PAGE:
But Trump’s message is running counter to that of some Republican governors and state party leaders who are urging their state’s republican citizens to vote by mail.
Mark Hrutkay, a local Republican leader in Pennsylvania, told Reuters that after he wrote a Facebook post calling for supporters to vote by mail during the coronavirus crisis he heard from some angry Republicans, upset at the suggestion.
“I had one woman, using a lot of four-letter words, tell me ‘didn’t you know Trump hates mail-in balloting,’” Hrutkay told Reuters.
Kentucky’s Republican Secretary of State Michael Adams led an expansion of mail-in voting in his state during the coronavirus crisis, but told NPR that fellow Republicans attacked him for doing so.
Adams said the Republican platform of fighting voter fraud is making it harder to convince Republicans to vote from home during the pandemic.
“It’s partly on me because I talked about it in my campaign,” Adams told NPR. “But it’s my job now to calm people’s fears.”
Georgia Secretary of State Brad Raffensperger in April mailed absentee ballot request forms to 6.9 million active voters.
Georgia House Speaker David Ralston in an interview on April 1 said heavy voting by mail “will be extremely devastating to Republicans and conservatives.”
Ralson later told the Atlanta Journal-Constitution that what he meant was expanded mail-in voting would lead to election fraud.
Despite such concerns by some Republican lawmakers, mail-in voting remains popular with the public.
When asked whether, in the 2020 presidential election, states should be required to allow vote by mail or unexcused absentee ballots, 57 percent of Republicans strongly supported such a requirement, according to a poll by the Brennan Center for Justice.
Lilly Ledbetter speaks about her friendship with Ginsburg
When anti-pay-discrimination icon and activist Lilly Ledbetter started receiving mail from late Supreme Court Justice Ruth Bader Ginsburg, Ledbetter’s attorney told her to save the envelopes. That’s how unusual it is to get personal mail from a member of the nation’s highest court.
Ledbetter, 82, of Jacksonville, Alabama, shared her memories of her contact with Ginsburg over the last decade during a Facebook live event hosted by Sen. Doug Jones on Monday.
Ginsburg famously read her dissent from the bench, a rare occurrence, in the Ledbetter v. Goodyear Tire & Rubber Co. decision in 2007. The court ruled 5-4 to affirm a lower court’s decision that Ledbetter was not owed damages for pay discrimination because her suit was not filed within 180 days of the setting of the policy that led to her paychecks being less than those of her male colleagues.
Ledbetter said that Ginsburg “gave me the dignity” of publicly affirming the righteousness of Ledbetter’s case, demonstrating an attention to the details of the suit.
Ginsburg challenged Congress to take action to prevent similar plaintiffs from being denied compensation due to a statute of limitations that can run out before an employee discovers they are being discriminated against.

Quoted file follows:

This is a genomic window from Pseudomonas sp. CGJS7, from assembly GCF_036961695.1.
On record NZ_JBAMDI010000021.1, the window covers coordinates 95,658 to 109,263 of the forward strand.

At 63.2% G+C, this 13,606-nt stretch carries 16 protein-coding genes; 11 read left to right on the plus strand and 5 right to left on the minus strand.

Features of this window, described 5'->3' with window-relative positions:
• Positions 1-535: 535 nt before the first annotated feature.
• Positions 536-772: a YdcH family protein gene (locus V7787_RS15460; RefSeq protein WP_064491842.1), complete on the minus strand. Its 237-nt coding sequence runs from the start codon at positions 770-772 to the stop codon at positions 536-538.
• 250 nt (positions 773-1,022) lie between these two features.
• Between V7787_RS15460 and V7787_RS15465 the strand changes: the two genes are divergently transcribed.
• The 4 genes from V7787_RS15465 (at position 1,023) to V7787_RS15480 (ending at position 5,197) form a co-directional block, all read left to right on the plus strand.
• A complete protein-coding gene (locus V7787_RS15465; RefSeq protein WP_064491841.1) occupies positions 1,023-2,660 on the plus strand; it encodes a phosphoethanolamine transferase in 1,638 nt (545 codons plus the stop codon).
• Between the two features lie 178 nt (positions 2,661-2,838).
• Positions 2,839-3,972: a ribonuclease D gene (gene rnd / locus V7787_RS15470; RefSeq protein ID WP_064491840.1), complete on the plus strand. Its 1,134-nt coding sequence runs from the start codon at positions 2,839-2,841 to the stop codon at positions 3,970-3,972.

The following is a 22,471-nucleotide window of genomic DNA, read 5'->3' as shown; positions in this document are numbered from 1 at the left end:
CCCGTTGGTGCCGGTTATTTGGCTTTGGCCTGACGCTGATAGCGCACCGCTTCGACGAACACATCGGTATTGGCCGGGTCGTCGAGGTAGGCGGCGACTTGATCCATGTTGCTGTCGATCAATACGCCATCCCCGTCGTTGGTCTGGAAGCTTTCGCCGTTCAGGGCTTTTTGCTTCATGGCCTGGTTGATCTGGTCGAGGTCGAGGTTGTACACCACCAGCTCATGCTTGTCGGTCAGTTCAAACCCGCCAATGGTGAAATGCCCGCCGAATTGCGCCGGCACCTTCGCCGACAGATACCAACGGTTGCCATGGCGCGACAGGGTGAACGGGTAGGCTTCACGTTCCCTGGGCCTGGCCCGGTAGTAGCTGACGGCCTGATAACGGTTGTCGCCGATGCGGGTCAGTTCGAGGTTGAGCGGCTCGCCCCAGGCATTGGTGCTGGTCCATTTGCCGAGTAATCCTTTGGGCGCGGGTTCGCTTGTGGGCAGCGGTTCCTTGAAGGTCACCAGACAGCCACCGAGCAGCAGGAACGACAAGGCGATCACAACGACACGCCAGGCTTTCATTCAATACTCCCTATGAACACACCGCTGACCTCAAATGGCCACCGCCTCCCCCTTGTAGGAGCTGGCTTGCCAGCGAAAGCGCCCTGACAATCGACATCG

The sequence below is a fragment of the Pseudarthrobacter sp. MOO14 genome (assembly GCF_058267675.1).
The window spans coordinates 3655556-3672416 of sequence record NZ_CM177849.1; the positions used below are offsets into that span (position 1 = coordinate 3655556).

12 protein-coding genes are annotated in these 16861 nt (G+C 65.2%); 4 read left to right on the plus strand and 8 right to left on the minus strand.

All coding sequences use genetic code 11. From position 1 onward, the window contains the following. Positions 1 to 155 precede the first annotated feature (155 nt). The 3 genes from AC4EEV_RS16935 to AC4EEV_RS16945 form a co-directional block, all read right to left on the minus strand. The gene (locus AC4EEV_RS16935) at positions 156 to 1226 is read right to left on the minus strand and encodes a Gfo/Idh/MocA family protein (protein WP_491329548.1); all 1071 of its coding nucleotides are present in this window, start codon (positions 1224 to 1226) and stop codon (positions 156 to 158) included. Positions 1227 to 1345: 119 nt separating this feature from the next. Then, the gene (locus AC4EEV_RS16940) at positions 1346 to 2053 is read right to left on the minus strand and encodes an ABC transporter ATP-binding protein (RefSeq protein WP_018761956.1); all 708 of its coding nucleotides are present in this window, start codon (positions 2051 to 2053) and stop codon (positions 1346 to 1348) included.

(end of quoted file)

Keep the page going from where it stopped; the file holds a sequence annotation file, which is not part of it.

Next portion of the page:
The Lilly Ledbetter Fair Pay Act of 2009 was passed by Congress with broad bipartisan support and signed into law by President Barack Obama. It resets the statute of limitation’s clock with each paycheck that is reduced by a discriminatory policy.
Ledbetter said that her heart was heavy when she learned of Ginsburg’s death on Friday. The women kept in touch after they met in 2010. That was shortly after the death of Ginsburg’s husband, tax attorney Marty Ginsburg. She spoke about her pain to Ledbetter, whose husband Charles had died two years before.
“So we both shared that, and we shared a tear,” said Ledbetter.
Ginsburg invited her to her Supreme Court chambers to see a framed copy of the act, next to which hung a pen that Obama used to sign it.
Ginsburg later sent Ledbetter a signed copy of a cookbook honoring her husband that was published by the Supreme Court Historical Society. Included with it was a personal note, as was the case with other pieces of correspondence from the justice that Ledbetter received at her home in Alabama. They were often brochures and other written materials that Ginsburg received that featured photos of both women.
Ledbetter expressed her support for Jones in his race against GOP challenger Tommy Tuberville. The filling of Ginsburg’s seat is a major factor in that, she said.
“I do have to talk from my heart, because I am scared to death for the few years that I have yet to live because this country is not headed in the right direction,” she said.
She noted that Ginsburg was 60 when she was appointed to the court. Ledbetter said that she opposes any nominee who is younger than 55 because they would not have the experience and breadth of legal knowledge required to properly serve on the Supreme Court.